“How much longer?”
“Not much further now. Hang in there.”
“Mate, I don’t think I can.”
“Come on boys, it’s just up ahead.”
“But we’re not getting any closer. We’ve been walking for hours and it’s not getting any nearer. I can’t help but wonder: could we have died? Maybe on the train yesterday? What if it crashed, and this is purgatory – just us here, with Budgens on the horizon, forever and ever and ever.”
“No dingus, we haven’t died.”
“But it’s getting further away with each step we take. I’m freaking out. I’m freaking out.”
“Look, it’s fine, we’ll be there in about ten sec-”
I had been lied to. The gummy edible Annie had fed to me an hour earlier was not, in fact, so mild as to be barely noticeable. It was very noticeable. It was so noticeable, actually, that I couldn’t notice anything else. All I could notice was the fact I understood literally nothing of the world anymore.
We were back in London, for what was supposed to be a calming week of downtime between Annie’s shows. After the Strange Brew show in Bristol, we had just under two free weeks before her next show, back in Bristol at Basement 45. Rather than fork out for an AirBNB or outstay our welcome on Jack’s sofa, we opted to return to London for a few days to mellow out and recuperate. Unfortunately, ‘recuperating’ in Annie’s dictionary is defined as getting burstingly, arse-slappingly stoned in public.
It had been fine when we’d set out on our evening stroll: a couple of tokes on the weed pen and a cute little weedy gummy bear to kick in as we wandered around the park watching the trees glow under the setting sun. Most likely it’ll just give me a fun little buzz, I thought. I’ll be nice and relaxed. Moron. I should have known my tolerance for marijuana products wouldn’t magically have increased during several years of abstinence. It’s always made me into a weirdo goofball. I have one toke and I see the curvature of the Earth.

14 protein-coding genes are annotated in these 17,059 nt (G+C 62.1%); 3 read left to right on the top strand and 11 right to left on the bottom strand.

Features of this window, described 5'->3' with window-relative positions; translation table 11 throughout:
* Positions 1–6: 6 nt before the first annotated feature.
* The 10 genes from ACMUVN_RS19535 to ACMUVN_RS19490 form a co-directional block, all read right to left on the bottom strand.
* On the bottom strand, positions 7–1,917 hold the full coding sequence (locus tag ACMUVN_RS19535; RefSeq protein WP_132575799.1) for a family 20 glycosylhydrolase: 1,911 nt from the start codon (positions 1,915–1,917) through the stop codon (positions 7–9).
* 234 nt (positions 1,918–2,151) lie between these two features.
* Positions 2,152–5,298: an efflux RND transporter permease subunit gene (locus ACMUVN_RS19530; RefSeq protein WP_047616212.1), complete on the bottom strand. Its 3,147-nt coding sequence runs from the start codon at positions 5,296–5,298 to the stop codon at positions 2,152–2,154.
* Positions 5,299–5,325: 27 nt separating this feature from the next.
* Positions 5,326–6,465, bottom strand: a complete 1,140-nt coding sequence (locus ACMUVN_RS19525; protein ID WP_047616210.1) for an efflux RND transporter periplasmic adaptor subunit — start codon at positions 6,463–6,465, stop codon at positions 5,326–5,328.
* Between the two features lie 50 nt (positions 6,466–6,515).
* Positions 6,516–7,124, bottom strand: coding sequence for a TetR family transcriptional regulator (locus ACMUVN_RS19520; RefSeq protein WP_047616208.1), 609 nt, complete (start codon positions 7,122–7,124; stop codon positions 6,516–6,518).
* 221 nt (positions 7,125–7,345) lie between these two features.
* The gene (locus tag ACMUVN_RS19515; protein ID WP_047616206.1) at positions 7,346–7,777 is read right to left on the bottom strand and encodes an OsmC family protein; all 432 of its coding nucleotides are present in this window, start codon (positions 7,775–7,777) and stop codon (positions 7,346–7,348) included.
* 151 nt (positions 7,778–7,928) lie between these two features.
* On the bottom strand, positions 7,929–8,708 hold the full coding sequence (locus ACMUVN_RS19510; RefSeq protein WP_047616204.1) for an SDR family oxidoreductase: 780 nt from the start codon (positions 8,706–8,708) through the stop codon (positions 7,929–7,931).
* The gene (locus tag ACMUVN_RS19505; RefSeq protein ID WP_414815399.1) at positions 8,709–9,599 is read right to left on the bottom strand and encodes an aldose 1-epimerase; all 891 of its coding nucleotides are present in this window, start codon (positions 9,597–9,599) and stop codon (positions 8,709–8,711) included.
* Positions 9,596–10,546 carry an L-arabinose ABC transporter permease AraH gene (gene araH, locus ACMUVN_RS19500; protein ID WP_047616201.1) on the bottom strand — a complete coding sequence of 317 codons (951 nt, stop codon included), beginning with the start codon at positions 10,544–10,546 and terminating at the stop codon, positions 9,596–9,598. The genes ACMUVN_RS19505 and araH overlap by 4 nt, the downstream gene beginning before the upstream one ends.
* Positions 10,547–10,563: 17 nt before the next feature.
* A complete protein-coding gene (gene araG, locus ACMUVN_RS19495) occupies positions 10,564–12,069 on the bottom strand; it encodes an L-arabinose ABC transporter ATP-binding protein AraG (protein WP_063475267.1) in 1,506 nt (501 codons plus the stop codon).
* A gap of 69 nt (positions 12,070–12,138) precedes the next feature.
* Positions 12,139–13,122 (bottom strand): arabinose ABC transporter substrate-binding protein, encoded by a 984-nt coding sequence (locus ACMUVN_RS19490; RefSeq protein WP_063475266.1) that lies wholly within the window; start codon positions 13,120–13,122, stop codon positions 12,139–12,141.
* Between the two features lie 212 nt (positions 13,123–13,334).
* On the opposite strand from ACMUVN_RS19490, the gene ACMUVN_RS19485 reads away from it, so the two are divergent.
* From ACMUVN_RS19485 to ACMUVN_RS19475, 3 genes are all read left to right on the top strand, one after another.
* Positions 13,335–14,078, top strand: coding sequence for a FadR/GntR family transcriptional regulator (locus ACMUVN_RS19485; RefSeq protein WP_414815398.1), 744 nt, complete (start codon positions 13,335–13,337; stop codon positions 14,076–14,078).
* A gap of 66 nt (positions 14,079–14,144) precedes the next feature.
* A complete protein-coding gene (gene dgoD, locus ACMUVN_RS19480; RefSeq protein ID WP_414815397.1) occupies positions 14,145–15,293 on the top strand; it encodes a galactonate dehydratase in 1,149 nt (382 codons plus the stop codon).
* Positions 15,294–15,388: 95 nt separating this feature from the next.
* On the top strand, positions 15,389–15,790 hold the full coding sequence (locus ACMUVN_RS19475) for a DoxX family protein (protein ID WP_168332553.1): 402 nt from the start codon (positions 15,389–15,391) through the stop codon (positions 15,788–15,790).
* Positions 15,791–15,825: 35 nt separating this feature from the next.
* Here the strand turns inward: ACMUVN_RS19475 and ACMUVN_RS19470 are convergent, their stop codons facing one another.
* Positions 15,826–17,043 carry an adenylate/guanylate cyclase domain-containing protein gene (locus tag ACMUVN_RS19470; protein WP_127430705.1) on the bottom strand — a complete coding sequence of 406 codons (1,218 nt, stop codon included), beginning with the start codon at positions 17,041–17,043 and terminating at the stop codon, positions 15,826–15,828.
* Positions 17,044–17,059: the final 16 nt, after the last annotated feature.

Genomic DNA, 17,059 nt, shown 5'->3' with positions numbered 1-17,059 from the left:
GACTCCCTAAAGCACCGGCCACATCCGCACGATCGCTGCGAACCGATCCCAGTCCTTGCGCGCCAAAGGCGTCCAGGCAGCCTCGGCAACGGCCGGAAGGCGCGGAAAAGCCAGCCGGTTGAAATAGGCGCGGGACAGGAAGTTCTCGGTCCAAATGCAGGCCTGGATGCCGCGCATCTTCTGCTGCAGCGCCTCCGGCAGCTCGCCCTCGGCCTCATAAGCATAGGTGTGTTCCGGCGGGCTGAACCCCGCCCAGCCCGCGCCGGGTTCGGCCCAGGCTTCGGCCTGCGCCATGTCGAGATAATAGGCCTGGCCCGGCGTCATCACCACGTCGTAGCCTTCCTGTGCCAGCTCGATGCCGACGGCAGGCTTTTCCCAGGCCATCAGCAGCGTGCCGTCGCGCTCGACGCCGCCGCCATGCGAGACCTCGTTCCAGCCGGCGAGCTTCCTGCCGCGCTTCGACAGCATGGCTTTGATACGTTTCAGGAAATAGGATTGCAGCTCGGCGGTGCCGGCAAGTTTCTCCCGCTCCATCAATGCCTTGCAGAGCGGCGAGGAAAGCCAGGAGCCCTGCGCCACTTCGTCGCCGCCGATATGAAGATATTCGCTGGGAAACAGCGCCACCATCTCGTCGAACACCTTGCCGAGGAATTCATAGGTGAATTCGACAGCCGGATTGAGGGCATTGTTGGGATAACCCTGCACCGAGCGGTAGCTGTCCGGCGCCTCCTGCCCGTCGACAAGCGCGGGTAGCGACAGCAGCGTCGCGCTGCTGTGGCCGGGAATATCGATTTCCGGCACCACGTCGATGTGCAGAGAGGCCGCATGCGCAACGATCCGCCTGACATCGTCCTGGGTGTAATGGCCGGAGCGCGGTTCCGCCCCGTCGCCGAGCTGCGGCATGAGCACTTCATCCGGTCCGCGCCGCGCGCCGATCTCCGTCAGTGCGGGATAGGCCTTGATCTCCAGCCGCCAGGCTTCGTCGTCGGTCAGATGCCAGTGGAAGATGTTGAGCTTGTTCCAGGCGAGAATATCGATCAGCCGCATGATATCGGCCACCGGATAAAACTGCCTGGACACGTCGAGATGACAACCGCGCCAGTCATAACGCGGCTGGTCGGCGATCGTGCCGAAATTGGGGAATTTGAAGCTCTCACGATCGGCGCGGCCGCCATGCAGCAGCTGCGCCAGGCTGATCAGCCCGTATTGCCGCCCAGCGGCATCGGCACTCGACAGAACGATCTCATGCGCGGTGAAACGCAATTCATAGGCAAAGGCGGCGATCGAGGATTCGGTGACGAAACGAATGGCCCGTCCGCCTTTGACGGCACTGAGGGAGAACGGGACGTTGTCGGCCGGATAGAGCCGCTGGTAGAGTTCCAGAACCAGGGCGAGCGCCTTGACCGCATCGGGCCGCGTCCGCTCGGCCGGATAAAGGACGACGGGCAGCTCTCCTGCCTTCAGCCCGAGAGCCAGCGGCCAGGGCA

Walking back from Tooting Common up towards Budgens – the 24-hour petrol station where I spend around three fifths of my monthly wage – disaster struck. It was a disaster that will be familiar to any marijuana enthusiast: I became trapped in a bubble of time. The walk from the park to the shop is long and dull and arduous even sober, but high it was fucking endless. It was as though I was walking on a conveyor belt pulling me backwards, and no matter how fast I walked, the petrol station would only recede before me, as though I’d been tricked into a hamster wheel, except it was all of reality repeating in this strange slow bit of pavement, with the sun never setting, and my feet flapping fruitlessly forevermore against the pavement, my soul trapped like a mosquito in amber, all swirling, all hopeless, O Hell on Earth! O Devil! O! Doom! Doom! Doom! DOOOOOOOOMMMMMMM-
And then we arrived and I bought a Pepperami and some milk.
Back at my rubbish sharehouse, Annie offered to make us lentil soup for dinner. This was ideal, because I was unable to do anything other than stare bewilderedly at household objects.
“That’s a saltshaker, Dan.”
To help her prepare the soup, Annie gave me the task of chopping carrots lengthways and putting them into a bowl. Half an hour later she came over and found I’d managed to chop the carrots but putting them in a bowl had been beyond me: they were instead placed in a small pile on the table. She shook her head and scooped up my little carrot mound, and I waved at her absently and went back to giggling at Peep Show on the laptop.